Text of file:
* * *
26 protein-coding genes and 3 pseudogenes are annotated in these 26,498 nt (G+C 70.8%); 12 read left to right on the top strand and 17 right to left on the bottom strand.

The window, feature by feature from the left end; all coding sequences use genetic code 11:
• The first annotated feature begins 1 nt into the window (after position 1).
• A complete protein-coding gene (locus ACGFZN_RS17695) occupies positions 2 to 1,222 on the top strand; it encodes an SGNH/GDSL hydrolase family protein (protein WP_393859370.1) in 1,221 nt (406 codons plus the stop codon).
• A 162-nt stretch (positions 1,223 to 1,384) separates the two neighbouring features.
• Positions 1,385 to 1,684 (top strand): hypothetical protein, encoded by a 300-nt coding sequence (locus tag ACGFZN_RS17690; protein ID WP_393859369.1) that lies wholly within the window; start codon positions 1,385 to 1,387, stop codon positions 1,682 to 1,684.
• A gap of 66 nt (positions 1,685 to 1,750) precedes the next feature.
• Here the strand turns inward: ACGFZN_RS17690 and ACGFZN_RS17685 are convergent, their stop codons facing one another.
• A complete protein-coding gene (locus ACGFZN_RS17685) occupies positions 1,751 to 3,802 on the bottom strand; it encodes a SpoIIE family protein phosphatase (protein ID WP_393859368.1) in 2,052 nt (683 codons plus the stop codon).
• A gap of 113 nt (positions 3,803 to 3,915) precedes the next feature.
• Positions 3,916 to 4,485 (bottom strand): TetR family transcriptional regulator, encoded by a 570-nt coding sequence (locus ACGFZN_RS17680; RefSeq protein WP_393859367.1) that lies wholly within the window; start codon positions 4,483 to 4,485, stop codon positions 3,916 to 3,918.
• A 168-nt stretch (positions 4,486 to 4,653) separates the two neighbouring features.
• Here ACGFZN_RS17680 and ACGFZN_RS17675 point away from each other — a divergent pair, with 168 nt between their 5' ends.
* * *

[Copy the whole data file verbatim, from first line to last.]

26 protein-coding genes and 3 pseudogenes are annotated in these 26,498 nt (G+C 70.8%); 12 read left to right on the top strand and 17 right to left on the bottom strand.

The window, feature by feature from the left end; all coding sequences use genetic code 11:
• The first annotated feature begins 1 nt into the window (after position 1).
• A complete protein-coding gene (locus ACGFZN_RS17695) occupies positions 2 to 1,222 on the top strand; it encodes an SGNH/GDSL hydrolase family protein (protein WP_393859370.1) in 1,221 nt (406 codons plus the stop codon).
• A 162-nt stretch (positions 1,223 to 1,384) separates the two neighbouring features.
• Positions 1,385 to 1,684 (top strand): hypothetical protein, encoded by a 300-nt coding sequence (locus tag ACGFZN_RS17690; protein ID WP_393859369.1) that lies wholly within the window; start codon positions 1,385 to 1,387, stop codon positions 1,682 to 1,684.
• A gap of 66 nt (positions 1,685 to 1,750) precedes the next feature.
• Here the strand turns inward: ACGFZN_RS17690 and ACGFZN_RS17685 are convergent, their stop codons facing one another.
• A complete protein-coding gene (locus ACGFZN_RS17685) occupies positions 1,751 to 3,802 on the bottom strand; it encodes a SpoIIE family protein phosphatase (protein ID WP_393859368.1) in 2,052 nt (683 codons plus the stop codon).
• A gap of 113 nt (positions 3,803 to 3,915) precedes the next feature.
• Positions 3,916 to 4,485 (bottom strand): TetR family transcriptional regulator, encoded by a 570-nt coding sequence (locus ACGFZN_RS17680; RefSeq protein WP_393859367.1) that lies wholly within the window; start codon positions 4,483 to 4,485, stop codon positions 3,916 to 3,918.
• A 168-nt stretch (positions 4,486 to 4,653) separates the two neighbouring features.
• Here ACGFZN_RS17680 and ACGFZN_RS17675 point away from each other — a divergent pair, with 168 nt between their 5' ends.